Plastic Recycling

Drinks bottles labelled as biggest plastic pollutant

A plastic bottle polluting a river in Europe.

According to a report published by Earthwatch Europe and Plastic Oceans UK, plastic bottles are now the most common form of pollutant in European waterways.

Making up 14% of all plastic pollutants, the report suggests that consumers should be more aware of what they can do to prevent polluting waterways, and offered a range of suggestions, including using alternatives and properly disposing of bottles.

The report, which also contains a study, found that the average person in the UK uses 150 plastic bottles every year, resulting in 5.5 billion plastic bottles being sent to landfill; producing 233,000 tonnes of carbon dioxide equivalent emissions.

One of the solutions suggested is the much-lauded deposit return scheme, which has already made progress in Scotland.

Another solution is to use a home carbonation product instead of buying sparkling water or ready-made fizzy drinks.

The study also found that 65% of people would be more likely use a reusable water bottle it tap water refills were freely available.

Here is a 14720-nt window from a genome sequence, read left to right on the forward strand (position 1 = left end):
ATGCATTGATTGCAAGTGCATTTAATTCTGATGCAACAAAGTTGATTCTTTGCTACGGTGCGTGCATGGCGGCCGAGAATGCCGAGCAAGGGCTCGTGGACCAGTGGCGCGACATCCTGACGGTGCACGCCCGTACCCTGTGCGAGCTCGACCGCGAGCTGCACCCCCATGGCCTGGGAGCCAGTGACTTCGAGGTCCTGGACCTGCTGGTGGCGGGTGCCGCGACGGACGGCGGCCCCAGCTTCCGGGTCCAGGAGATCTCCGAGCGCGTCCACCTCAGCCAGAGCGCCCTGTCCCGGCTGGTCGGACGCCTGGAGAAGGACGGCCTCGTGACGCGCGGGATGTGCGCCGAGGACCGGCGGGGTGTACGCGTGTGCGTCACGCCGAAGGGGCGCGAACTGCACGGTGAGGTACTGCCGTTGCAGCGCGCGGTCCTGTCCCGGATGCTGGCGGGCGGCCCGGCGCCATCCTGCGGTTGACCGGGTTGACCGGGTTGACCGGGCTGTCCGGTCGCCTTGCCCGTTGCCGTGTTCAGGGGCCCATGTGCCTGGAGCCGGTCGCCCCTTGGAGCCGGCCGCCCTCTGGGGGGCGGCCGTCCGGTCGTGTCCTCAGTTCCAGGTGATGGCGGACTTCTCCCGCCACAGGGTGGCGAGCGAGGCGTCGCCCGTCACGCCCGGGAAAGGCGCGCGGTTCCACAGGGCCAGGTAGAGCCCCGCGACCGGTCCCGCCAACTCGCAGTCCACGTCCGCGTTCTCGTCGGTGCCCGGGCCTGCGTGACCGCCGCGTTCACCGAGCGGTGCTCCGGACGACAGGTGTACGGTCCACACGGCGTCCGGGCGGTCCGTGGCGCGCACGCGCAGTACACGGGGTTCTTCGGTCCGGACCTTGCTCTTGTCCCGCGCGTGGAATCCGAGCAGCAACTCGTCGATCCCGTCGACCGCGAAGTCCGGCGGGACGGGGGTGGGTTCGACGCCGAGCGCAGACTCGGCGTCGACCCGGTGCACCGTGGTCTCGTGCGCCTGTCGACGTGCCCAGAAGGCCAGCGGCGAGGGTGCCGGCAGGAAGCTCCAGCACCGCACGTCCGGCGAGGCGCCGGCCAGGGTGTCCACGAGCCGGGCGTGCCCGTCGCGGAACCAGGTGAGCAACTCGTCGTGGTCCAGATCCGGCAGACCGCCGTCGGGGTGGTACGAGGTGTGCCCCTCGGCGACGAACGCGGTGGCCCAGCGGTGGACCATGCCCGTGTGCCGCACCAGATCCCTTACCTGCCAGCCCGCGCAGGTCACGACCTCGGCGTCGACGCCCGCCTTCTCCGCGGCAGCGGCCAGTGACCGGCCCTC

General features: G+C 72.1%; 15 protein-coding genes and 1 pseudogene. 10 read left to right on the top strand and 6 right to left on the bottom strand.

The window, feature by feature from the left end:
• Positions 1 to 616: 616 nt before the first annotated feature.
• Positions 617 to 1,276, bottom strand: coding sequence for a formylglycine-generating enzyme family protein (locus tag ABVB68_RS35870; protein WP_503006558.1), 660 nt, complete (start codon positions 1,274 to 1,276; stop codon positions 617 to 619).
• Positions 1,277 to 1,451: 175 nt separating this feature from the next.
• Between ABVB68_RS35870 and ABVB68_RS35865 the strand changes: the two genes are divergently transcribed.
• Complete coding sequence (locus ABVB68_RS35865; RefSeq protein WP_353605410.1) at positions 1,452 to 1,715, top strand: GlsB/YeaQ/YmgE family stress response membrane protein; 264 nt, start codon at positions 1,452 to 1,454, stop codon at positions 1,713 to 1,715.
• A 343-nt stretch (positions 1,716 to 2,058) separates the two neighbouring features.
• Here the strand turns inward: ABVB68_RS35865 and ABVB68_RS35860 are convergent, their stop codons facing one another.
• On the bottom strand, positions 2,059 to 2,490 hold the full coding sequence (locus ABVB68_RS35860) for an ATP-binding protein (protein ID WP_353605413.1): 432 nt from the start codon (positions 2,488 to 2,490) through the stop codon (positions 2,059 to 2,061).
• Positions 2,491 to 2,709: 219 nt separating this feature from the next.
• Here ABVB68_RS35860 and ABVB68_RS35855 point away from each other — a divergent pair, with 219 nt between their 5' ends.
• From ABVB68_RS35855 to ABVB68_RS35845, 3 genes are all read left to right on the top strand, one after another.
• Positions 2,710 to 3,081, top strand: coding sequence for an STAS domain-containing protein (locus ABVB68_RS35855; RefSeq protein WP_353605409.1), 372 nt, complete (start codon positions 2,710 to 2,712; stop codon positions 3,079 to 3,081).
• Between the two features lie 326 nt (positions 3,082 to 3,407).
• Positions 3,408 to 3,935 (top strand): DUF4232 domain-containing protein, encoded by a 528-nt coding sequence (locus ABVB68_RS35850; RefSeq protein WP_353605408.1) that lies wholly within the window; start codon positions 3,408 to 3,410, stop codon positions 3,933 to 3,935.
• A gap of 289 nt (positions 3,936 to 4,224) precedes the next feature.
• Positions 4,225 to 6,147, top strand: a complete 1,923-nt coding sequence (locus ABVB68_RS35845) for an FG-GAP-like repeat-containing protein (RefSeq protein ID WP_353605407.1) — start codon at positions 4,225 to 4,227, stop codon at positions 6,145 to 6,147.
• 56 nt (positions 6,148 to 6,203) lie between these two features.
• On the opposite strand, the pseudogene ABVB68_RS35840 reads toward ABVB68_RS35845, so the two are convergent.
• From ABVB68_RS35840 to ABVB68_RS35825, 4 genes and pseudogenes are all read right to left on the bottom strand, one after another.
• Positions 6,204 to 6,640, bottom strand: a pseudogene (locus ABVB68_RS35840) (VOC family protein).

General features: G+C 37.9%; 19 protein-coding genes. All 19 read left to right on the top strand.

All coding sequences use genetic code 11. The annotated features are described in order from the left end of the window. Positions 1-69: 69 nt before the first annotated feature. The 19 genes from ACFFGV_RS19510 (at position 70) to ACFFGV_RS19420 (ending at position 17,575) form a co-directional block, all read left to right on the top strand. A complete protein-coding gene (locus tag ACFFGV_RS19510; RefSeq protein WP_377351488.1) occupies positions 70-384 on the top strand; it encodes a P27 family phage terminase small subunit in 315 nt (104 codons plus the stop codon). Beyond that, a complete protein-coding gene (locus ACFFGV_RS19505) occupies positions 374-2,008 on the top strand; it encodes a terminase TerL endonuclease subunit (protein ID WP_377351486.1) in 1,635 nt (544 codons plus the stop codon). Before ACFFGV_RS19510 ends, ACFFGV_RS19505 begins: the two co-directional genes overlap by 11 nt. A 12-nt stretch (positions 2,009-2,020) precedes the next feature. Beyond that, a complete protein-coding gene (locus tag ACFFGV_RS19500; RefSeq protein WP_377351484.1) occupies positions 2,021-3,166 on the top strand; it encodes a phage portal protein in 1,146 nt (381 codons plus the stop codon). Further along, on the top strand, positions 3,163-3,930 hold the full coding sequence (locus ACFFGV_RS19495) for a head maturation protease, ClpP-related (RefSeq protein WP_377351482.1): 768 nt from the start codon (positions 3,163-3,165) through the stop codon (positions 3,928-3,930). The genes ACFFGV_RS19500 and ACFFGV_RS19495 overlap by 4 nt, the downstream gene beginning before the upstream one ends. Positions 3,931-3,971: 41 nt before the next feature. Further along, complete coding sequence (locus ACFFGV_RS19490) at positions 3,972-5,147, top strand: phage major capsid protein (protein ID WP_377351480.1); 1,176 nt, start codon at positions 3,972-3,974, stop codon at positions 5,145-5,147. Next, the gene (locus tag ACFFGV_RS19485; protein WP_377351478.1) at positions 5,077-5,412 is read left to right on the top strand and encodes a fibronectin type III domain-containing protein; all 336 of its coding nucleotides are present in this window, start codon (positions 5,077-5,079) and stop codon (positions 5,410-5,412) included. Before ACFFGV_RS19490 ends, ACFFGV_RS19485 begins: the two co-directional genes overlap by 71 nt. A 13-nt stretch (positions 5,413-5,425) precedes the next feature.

Jo Ruxton, chief executive of Plastic Oceans, said: “Our discarded plastic enters rivers from litter generated by our on-the-go lifestyle and items we flush down toilets.”

He continued: “This throwaway approach is having much more serious consequences and the report shows really simple ways to avoid this problem and stop plastic pollution.”

Experts believe that up to 80% of plastic that flows into oceans comes from rivers, and experts believe that by cleaning up rivers, it is possible to stem the flow of rubbish into the seas.

While bottles were found to make up 14% of plastic litter within rivers, food wrappers were also abundant at 12%, closely followed by cigarette butts (9%), takeaway containers (6%), and cotton bud sticks (5%).

Last year the EU parliament approved plans to published single-use plastics by 2021, although the UK government is still unsure how to implement the plans.

Find out how long it takes for different materials to biodegrade.

Andy has worked as a freelance journalist for a number of years and has been published in some of the UK’s top newspapers. He is now the editor Commercial Waste Magazine and contributes to a large selection of headlines and blog articles on the site.

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